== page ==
Dog Island, Gambia
Dog Island is a small island, situated on the Gambia River in the Republic of the Gambia about 13 kilometres from the mouth of the river to the Atlantic Ocean. The area of the island is less than 3.5 hectares. During low tide the island is connected to the mainland, but during high tide it is separated by about 150 metres from the headland of Dog Island Point on the north bank of the river. The island is named after the sound made by the resident baboons, which from a distance sounds like dogs barking.
The first European known to land on the island was Alvise Cadamosto, a Venetian captain in the service of the Portuguese Prince Henry the Navigator in 1456, who named the island Ilha de Santo André, on account of a deceased crew member named "André" who they buried there. (In 1651, colonists from the Duchy of Courland built a fort a little upriver on what is now called Kunta Kinteh Island and was then called "St. Andrews island"; evidently, Cadamosto's name got transferred from Dog island to Kunta Kinteh island sometime in the interim.)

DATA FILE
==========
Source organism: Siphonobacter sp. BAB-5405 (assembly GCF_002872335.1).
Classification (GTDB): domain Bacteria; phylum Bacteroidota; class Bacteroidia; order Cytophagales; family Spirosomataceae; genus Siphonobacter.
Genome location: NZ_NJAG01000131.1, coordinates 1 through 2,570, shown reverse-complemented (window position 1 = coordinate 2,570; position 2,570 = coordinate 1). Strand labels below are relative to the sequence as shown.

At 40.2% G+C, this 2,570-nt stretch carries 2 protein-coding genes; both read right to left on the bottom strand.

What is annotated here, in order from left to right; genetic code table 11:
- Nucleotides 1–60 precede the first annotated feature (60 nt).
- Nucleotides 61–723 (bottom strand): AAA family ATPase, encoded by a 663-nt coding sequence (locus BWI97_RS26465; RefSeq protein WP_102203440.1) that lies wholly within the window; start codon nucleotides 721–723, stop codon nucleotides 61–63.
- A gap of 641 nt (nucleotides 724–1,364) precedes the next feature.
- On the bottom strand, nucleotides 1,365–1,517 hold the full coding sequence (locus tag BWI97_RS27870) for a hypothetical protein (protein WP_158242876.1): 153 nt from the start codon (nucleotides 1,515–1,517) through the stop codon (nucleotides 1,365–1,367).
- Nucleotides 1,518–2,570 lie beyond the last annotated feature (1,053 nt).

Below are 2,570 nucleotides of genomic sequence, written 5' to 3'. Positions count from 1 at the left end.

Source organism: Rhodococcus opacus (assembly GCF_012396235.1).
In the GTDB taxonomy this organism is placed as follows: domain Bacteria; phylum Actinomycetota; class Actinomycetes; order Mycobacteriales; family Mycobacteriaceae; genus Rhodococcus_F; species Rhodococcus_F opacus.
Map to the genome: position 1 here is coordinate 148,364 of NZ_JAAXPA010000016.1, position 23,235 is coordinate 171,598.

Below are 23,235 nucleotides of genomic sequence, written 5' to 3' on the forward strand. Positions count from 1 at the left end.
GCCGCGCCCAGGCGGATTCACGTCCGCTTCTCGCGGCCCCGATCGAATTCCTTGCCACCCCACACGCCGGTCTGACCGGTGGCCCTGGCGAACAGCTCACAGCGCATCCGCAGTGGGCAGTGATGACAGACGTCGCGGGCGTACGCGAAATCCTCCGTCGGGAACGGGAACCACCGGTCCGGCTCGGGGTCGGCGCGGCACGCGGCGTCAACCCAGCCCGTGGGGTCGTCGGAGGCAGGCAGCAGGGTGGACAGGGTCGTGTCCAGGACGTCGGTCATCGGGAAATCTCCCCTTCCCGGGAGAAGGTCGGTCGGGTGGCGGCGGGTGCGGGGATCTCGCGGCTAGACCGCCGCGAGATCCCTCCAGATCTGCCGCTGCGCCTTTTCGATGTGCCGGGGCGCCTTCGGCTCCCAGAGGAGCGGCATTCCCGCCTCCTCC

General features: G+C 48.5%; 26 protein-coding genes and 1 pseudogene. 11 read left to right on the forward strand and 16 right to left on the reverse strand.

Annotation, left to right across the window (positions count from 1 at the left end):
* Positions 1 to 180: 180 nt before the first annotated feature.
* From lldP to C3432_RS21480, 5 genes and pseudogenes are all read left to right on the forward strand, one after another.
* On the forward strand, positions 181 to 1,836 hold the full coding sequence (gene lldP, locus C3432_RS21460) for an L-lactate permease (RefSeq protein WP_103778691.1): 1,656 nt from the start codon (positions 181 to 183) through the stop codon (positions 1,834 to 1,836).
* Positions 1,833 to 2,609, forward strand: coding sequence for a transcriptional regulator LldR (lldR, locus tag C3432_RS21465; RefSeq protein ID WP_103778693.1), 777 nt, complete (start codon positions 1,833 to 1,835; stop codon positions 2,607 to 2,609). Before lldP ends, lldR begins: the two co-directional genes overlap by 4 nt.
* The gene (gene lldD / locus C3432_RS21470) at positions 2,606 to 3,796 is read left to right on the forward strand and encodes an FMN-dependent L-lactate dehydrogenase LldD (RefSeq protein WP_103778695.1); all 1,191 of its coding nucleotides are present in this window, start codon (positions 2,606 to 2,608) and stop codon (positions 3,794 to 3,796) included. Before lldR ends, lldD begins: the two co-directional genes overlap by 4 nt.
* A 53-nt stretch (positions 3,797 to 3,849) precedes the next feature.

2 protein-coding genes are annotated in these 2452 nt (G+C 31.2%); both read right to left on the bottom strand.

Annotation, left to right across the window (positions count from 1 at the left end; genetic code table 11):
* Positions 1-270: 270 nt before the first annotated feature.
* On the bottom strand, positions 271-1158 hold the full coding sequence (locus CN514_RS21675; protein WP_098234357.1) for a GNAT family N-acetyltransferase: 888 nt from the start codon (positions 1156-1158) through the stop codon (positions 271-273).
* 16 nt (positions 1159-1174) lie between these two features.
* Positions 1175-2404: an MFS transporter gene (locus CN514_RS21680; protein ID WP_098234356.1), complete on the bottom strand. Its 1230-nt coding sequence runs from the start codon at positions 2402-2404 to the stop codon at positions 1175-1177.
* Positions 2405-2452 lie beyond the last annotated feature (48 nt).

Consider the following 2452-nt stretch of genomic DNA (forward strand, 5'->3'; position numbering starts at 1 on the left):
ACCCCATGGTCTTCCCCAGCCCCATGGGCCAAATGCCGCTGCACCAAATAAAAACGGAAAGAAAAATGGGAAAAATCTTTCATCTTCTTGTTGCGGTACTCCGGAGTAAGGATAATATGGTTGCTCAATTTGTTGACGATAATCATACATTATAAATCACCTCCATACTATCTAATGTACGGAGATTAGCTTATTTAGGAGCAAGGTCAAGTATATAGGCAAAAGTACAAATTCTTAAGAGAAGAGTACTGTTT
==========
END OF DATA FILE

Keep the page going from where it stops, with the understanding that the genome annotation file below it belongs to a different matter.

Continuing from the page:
In 1661, the English captain Robert Holmes arrived on behalf of the Royal African Company to establish an English presence in the Gambia river (and, less explicitly, to eject the Courlanders from the area). Holmes built the first English installation, a small fort on Dog island, which he named Charles Island, after King Charles I of England. It was abandoned in 1816, with the erection of another fort on St. Mary's Island (now Banjul island). Dog Island served as a quarry for the construction of Banjul, and has remained uninhabited since.
Currently, tourists are occasionally ferried from Banjul to Dog Island to observe the dolphins swimming in the Gambia River estuary.
- "Original Journals of the Voyages of Cada Mosto and Piedro de Cintra to the Coast of Africa, the former in the years 1455 and 1456, and the latter soon afterwards", as reprinted in R. Kerr, 1811, A General History of Voyages and Travels to the end of the 18th century, vol. 2, Edinburgh: Blackwood, p.248